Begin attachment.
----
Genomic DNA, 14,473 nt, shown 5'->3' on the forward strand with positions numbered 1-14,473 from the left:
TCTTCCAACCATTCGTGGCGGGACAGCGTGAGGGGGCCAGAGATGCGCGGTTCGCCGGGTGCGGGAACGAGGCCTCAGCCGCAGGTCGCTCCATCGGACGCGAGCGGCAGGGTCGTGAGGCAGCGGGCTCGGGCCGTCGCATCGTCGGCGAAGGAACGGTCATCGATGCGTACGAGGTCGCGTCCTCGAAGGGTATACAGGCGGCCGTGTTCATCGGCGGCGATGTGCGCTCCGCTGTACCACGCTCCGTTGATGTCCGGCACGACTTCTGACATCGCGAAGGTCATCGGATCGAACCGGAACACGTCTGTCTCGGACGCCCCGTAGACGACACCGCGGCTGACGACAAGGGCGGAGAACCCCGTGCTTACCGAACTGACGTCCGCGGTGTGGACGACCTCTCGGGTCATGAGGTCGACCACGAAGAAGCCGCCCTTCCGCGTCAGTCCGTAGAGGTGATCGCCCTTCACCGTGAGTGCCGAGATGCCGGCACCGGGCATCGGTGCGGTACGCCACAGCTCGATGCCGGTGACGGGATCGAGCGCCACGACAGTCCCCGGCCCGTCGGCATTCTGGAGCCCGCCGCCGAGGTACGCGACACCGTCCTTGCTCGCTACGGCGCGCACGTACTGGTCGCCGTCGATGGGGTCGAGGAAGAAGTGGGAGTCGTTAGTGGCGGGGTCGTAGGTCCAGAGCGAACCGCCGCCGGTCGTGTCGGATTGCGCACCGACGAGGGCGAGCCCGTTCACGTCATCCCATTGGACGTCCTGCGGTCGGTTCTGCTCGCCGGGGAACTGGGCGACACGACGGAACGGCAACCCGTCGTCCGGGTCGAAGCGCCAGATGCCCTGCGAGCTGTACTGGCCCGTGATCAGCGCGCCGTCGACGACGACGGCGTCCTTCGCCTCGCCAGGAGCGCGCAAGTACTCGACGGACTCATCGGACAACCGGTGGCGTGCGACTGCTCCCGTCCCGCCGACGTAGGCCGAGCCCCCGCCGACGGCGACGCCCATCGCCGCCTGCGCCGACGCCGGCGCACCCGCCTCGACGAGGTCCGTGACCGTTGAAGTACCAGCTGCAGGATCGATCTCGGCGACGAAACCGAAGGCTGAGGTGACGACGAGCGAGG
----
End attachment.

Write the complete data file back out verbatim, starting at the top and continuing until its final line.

Genomic DNA, 14,473 nt, shown 5'->3' on the forward strand with positions numbered 1-14,473 from the left:
TCTTCCAACCATTCGTGGCGGGACAGCGTGAGGGGGCCAGAGATGCGCGGTTCGCCGGGTGCGGGAACGAGGCCTCAGCCGCAGGTCGCTCCATCGGACGCGAGCGGCAGGGTCGTGAGGCAGCGGGCTCGGGCCGTCGCATCGTCGGCGAAGGAACGGTCATCGATGCGTACGAGGTCGCGTCCTCGAAGGGTATACAGGCGGCCGTGTTCATCGGCGGCGATGTGCGCTCCGCTGTACCACGCTCCGTTGATGTCCGGCACGACTTCTGACATCGCGAAGGTCATCGGATCGAACCGGAACACGTCTGTCTCGGACGCCCCGTAGACGACACCGCGGCTGACGACAAGGGCGGAGAACCCCGTGCTTACCGAACTGACGTCCGCGGTGTGGACGACCTCTCGGGTCATGAGGTCGACCACGAAGAAGCCGCCCTTCCGCGTCAGTCCGTAGAGGTGATCGCCCTTCACCGTGAGTGCCGAGATGCCGGCACCGGGCATCGGTGCGGTACGCCACAGCTCGATGCCGGTGACGGGATCGAGCGCCACGACAGTCCCCGGCCCGTCGGCATTCTGGAGCCCGCCGCCGAGGTACGCGACACCGTCCTTGCTCGCTACGGCGCGCACGTACTGGTCGCCGTCGATGGGGTCGAGGAAGAAGTGGGAGTCGTTAGTGGCGGGGTCGTAGGTCCAGAGCGAACCGCCGCCGGTCGTGTCGGATTGCGCACCGACGAGGGCGAGCCCGTTCACGTCATCCCATTGGACGTCCTGCGGTCGGTTCTGCTCGCCGGGGAACTGGGCGACACGACGGAACGGCAACCCGTCGTCCGGGTCGAAGCGCCAGATGCCCTGCGAGCTGTACTGGCCCGTGATCAGCGCGCCGTCGACGACGACGGCGTCCTTCGCCTCGCCAGGAGCGCGCAAGTACTCGACGGACTCATCGGACAACCGGTGGCGTGCGACTGCTCCCGTCCCGCCGACGTAGGCCGAGCCCCCGCCGACGGCGACGCCCATCGCCGCCTGCGCCGACGCCGGCGCACCCGCCTCGACGAGGTCCGTGACCGTTGAAGTACCAGCTGCAGGATCGATCTCGGCGACGAAACCGAAGGCTGAGGTGACGACGAGCGAGG